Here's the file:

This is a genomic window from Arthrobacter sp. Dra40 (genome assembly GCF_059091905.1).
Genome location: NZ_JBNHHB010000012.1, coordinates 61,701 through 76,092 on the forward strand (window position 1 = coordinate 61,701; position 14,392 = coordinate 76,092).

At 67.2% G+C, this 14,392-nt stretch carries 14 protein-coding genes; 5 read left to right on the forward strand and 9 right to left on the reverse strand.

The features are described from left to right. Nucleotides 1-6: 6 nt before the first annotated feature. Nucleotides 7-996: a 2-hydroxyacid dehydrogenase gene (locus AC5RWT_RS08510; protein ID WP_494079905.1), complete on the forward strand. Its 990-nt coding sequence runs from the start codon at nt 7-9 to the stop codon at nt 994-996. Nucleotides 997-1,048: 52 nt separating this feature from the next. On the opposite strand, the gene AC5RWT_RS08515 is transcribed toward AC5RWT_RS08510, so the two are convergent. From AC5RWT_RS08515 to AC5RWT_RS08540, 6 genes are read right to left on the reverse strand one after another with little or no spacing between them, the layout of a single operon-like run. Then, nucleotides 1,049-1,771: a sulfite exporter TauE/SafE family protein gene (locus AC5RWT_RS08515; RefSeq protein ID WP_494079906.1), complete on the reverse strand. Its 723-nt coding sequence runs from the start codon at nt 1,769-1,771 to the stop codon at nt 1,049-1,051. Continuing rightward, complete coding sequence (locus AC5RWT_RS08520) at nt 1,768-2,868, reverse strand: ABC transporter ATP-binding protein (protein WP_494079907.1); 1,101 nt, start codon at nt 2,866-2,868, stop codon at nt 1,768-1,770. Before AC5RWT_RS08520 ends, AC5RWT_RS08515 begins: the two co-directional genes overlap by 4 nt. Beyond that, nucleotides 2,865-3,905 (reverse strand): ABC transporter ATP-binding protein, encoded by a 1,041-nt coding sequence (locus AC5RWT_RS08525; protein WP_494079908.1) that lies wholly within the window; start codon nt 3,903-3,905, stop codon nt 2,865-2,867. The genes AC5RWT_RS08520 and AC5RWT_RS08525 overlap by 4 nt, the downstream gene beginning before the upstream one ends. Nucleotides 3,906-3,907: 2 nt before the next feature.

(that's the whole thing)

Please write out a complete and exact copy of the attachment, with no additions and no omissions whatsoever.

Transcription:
This is a genomic window from Arthrobacter sp. Dra40 (genome assembly GCF_059091905.1).
Genome location: NZ_JBNHHB010000012.1, coordinates 61,701 through 76,092 on the forward strand (window position 1 = coordinate 61,701; position 14,392 = coordinate 76,092).

At 67.2% G+C, this 14,392-nt stretch carries 14 protein-coding genes; 5 read left to right on the forward strand and 9 right to left on the reverse strand.

The features are described from left to right. Nucleotides 1-6: 6 nt before the first annotated feature. Nucleotides 7-996: a 2-hydroxyacid dehydrogenase gene (locus AC5RWT_RS08510; protein ID WP_494079905.1), complete on the forward strand. Its 990-nt coding sequence runs from the start codon at nt 7-9 to the stop codon at nt 994-996. Nucleotides 997-1,048: 52 nt separating this feature from the next. On the opposite strand, the gene AC5RWT_RS08515 is transcribed toward AC5RWT_RS08510, so the two are convergent. From AC5RWT_RS08515 to AC5RWT_RS08540, 6 genes are read right to left on the reverse strand one after another with little or no spacing between them, the layout of a single operon-like run. Then, nucleotides 1,049-1,771: a sulfite exporter TauE/SafE family protein gene (locus AC5RWT_RS08515; RefSeq protein ID WP_494079906.1), complete on the reverse strand. Its 723-nt coding sequence runs from the start codon at nt 1,769-1,771 to the stop codon at nt 1,049-1,051. Continuing rightward, complete coding sequence (locus AC5RWT_RS08520) at nt 1,768-2,868, reverse strand: ABC transporter ATP-binding protein (protein WP_494079907.1); 1,101 nt, start codon at nt 2,866-2,868, stop codon at nt 1,768-1,770. Before AC5RWT_RS08520 ends, AC5RWT_RS08515 begins: the two co-directional genes overlap by 4 nt. Beyond that, nucleotides 2,865-3,905 (reverse strand): ABC transporter ATP-binding protein, encoded by a 1,041-nt coding sequence (locus AC5RWT_RS08525; protein WP_494079908.1) that lies wholly within the window; start codon nt 3,903-3,905, stop codon nt 2,865-2,867. The genes AC5RWT_RS08520 and AC5RWT_RS08525 overlap by 4 nt, the downstream gene beginning before the upstream one ends. Nucleotides 3,906-3,907: 2 nt before the next feature.